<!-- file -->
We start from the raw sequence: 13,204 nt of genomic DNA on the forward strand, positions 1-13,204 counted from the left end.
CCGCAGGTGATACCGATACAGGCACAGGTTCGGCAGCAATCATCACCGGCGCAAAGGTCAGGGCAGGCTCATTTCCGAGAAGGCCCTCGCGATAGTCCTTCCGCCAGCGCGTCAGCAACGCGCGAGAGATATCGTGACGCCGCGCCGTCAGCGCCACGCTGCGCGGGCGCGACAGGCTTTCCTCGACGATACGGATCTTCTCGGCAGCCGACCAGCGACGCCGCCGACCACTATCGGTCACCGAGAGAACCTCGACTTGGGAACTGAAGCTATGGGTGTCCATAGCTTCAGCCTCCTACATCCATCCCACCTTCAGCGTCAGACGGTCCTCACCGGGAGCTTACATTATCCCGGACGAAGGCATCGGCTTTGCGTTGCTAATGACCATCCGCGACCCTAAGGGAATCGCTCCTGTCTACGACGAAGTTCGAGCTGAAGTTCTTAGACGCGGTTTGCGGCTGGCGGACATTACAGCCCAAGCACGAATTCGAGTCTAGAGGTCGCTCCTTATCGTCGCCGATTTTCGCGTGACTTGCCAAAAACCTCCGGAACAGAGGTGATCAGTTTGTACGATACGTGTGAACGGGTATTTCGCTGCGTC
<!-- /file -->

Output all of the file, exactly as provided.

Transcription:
We start from the raw sequence: 13,204 nt of genomic DNA on the forward strand, positions 1-13,204 counted from the left end.
CCGCAGGTGATACCGATACAGGCACAGGTTCGGCAGCAATCATCACCGGCGCAAAGGTCAGGGCAGGCTCATTTCCGAGAAGGCCCTCGCGATAGTCCTTCCGCCAGCGCGTCAGCAACGCGCGAGAGATATCGTGACGCCGCGCCGTCAGCGCCACGCTGCGCGGGCGCGACAGGCTTTCCTCGACGATACGGATCTTCTCGGCAGCCGACCAGCGACGCCGCCGACCACTATCGGTCACCGAGAGAACCTCGACTTGGGAACTGAAGCTATGGGTGTCCATAGCTTCAGCCTCCTACATCCATCCCACCTTCAGCGTCAGACGGTCCTCACCGGGAGCTTACATTATCCCGGACGAAGGCATCGGCTTTGCGTTGCTAATGACCATCCGCGACCCTAAGGGAATCGCTCCTGTCTACGACGAAGTTCGAGCTGAAGTTCTTAGACGCGGTTTGCGGCTGGCGGACATTACAGCCCAAGCACGAATTCGAGTCTAGAGGTCGCTCCTTATCGTCGCCGATTTTCGCGTGACTTGCCAAAAACCTCCGGAACAGAGGTGATCAGTTTGTACGATACGTGTGAACGGGTATTTCGCTGCGTC